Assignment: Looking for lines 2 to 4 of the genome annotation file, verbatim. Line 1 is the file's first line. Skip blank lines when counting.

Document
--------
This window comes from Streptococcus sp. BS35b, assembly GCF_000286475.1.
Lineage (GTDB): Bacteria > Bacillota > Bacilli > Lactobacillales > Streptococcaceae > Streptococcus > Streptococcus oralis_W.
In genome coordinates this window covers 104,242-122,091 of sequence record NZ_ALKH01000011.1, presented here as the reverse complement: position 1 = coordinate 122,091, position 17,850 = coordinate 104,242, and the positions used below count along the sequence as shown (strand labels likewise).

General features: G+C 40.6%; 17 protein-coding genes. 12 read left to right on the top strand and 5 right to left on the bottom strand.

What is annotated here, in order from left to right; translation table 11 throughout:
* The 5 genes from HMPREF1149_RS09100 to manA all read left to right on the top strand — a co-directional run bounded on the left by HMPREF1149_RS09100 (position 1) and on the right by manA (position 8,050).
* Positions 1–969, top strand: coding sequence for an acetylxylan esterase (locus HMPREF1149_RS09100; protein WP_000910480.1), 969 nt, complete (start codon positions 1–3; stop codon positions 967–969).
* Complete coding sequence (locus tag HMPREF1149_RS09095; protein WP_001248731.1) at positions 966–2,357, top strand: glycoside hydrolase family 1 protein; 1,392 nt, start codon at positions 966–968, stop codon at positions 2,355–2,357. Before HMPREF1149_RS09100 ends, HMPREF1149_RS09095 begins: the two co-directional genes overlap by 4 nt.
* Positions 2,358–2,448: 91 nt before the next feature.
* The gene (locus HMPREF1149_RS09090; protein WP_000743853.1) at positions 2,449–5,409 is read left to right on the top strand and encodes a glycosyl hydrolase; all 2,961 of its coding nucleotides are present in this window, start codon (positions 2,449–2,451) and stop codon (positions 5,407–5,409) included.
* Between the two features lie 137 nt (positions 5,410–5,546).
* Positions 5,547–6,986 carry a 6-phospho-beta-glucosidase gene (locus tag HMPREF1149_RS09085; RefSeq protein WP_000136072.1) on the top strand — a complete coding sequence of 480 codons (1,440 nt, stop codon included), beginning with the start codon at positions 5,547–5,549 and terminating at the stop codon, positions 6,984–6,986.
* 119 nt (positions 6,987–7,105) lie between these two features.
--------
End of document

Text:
Lineage (GTDB): Bacteria > Bacillota > Bacilli > Lactobacillales > Streptococcaceae > Streptococcus > Streptococcus oralis_W.
In genome coordinates this window covers 104,242-122,091 of sequence record NZ_ALKH01000011.1, presented here as the reverse complement: position 1 = coordinate 122,091, position 17,850 = coordinate 104,242, and the positions used below count along the sequence as shown (strand labels likewise).

General features: G+C 40.6%; 17 protein-coding genes. 12 read left to right on the top strand and 5 right to left on the bottom strand.